Susanna Hoffs’ new solo album, Someday, is an intensely personal song cycle that doubles as a musical love letter to the music of the 1960s, which, she says, “has always been my reference point for everything.” Produced and orchestrated by Mitchell Froom, the LP is heartfelt and immediate, oozing refinement but without a trace of pretense. On an album full of stylistic surprises, including the summery groove of “This Is the Place,” the evocative “November Sun” and the lilting “Picture Me”, with its Bacharach-style sophistication, lush retro arrangements and modern state-of-the-art production enclose Hoffs’ one-of-a-kind voice in an aural tapestry of velvet and lace.
“The album was inspired by my yearning to sing songs that were as melodic and emotional as my favorite music of the 1960s,” Hoffs says. “We recorded ten original songs, eight of which I wrote in a flurry over a period of a few months with Andrew Brassell. He’s a 27-year-old musician from Nashville, who’s been on the indie club scene there since he was a teenager. So the project started with me, this talented boy from Nashville, two guitars and a reverb pedal. The first song we wrote was ‘Picture Me,’ though the original version sounded more like a country duet, in the style of Johnny Cash and June Carter. From there, we just wrote.”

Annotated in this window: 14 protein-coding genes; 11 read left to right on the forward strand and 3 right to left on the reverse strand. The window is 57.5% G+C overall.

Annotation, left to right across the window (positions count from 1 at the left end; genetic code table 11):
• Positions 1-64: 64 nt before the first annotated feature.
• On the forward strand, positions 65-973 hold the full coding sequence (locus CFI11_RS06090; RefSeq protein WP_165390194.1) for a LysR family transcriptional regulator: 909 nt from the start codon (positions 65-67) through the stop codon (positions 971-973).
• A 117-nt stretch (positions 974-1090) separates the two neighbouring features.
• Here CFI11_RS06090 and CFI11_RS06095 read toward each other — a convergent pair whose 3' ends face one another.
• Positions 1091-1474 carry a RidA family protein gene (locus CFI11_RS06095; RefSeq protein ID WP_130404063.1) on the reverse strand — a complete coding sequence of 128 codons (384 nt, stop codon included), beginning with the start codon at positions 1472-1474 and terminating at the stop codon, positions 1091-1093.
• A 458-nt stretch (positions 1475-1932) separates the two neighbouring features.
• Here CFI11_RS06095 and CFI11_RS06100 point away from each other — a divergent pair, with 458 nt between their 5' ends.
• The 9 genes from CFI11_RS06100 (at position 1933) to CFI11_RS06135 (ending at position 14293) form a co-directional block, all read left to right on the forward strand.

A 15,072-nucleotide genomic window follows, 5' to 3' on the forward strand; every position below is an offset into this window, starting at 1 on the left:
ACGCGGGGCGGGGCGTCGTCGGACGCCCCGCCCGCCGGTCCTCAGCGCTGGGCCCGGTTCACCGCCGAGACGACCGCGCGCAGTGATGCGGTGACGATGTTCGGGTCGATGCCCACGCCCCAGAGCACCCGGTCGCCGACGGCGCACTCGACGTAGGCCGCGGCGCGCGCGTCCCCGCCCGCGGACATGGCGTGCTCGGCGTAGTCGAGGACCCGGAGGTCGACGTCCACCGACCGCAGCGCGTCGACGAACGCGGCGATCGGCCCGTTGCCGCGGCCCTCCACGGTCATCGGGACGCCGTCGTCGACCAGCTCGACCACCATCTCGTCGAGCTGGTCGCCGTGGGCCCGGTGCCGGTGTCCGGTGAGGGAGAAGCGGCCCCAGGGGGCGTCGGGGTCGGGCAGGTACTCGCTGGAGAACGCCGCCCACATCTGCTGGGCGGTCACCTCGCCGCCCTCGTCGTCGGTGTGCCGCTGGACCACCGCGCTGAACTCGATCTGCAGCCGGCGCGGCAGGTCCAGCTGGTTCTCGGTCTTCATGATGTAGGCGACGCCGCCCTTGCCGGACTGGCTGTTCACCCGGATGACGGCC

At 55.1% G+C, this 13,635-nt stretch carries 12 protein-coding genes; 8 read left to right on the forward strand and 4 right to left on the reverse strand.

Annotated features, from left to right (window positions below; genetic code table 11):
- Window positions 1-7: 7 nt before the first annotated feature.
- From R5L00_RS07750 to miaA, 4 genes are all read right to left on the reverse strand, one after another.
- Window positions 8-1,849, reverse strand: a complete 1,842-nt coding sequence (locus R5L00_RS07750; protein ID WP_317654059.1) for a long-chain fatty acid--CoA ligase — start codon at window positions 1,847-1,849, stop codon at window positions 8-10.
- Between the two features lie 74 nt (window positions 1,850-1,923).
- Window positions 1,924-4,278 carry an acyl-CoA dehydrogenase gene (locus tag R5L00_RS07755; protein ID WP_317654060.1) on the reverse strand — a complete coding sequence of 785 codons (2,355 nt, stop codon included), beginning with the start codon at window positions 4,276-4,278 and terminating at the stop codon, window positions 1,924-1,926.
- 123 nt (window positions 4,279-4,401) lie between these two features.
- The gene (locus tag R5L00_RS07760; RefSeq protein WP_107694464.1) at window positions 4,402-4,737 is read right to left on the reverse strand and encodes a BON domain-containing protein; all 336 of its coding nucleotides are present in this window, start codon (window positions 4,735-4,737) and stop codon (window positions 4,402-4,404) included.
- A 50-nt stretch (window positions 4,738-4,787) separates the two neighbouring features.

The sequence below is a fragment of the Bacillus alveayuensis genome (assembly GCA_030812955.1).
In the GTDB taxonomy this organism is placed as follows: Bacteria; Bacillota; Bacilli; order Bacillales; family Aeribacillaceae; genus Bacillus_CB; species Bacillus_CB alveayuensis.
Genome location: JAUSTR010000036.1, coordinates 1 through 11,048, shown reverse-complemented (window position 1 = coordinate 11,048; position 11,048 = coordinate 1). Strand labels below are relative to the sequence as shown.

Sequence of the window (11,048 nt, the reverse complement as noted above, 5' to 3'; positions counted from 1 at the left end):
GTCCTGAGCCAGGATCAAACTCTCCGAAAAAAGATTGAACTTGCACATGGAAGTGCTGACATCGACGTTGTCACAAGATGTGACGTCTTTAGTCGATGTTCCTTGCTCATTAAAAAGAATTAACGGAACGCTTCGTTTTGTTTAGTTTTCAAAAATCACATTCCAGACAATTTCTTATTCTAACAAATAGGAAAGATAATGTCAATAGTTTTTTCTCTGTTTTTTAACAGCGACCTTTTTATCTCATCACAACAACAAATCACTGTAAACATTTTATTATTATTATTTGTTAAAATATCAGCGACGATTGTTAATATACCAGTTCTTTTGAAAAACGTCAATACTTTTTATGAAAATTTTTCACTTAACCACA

They also updated two older songs: The first was “Raining,” which Hoffs wrote with Mike Campbell of the Heartbreakers back in 1989. “I rediscovered an old cassette of it in a box, and Brassell and I did a rewrite of it to bring it up to date,” she says. “And then there was ‘November Sun,’ a song I’d been carrying in my pocket since 1998. The melody was so natural to sing, and it had a baroque folk/pop style that ended up becoming the template for the rest of the album.”
On a chance meeting at a Ron Sexsmith/Caitlin Rose show at Largo, Hoffs ran into Froom. Though she’d known Froom since he played the signature keyboard riff on the Bangles’ “Manic Monday,” they hadn’t worked together since those 1986 sessions. When Hoffs told him about her new material, Froom said he wanted to hear it. She assumed he was just being polite, but he called three days later, so she and Brassell went to his studio with a couple of guitars and played the new songs for him; they had no demos. When he heard the songs, Froom asked if he could produce the album.
"Susanna is one the few great, pure pop singers working today,” says Froom. “She sings melodies and words simply, yet with tremendous exuberance, subtlety, and charisma. These recordings were very much designed to showcase her singing in a way that harkens back to vocal records of the ’60s—Lulu, Dionne Warwick, Petula Clark, etc. A lot of effort and care was put into the writing and harmonization of the songs, designing arrangements, cutting the tracks with great musicians and live singing—all with the intention of complementing Susanna’s voice.”
“We approached the recording process with the spirit of the ’60s as our guide,” Hoffs recalls. “My microphone was set up in the studio right next to the band, and we went for broke on each take until we got a keeper. I had made a playlist of songs that we used as a reference for the … Read More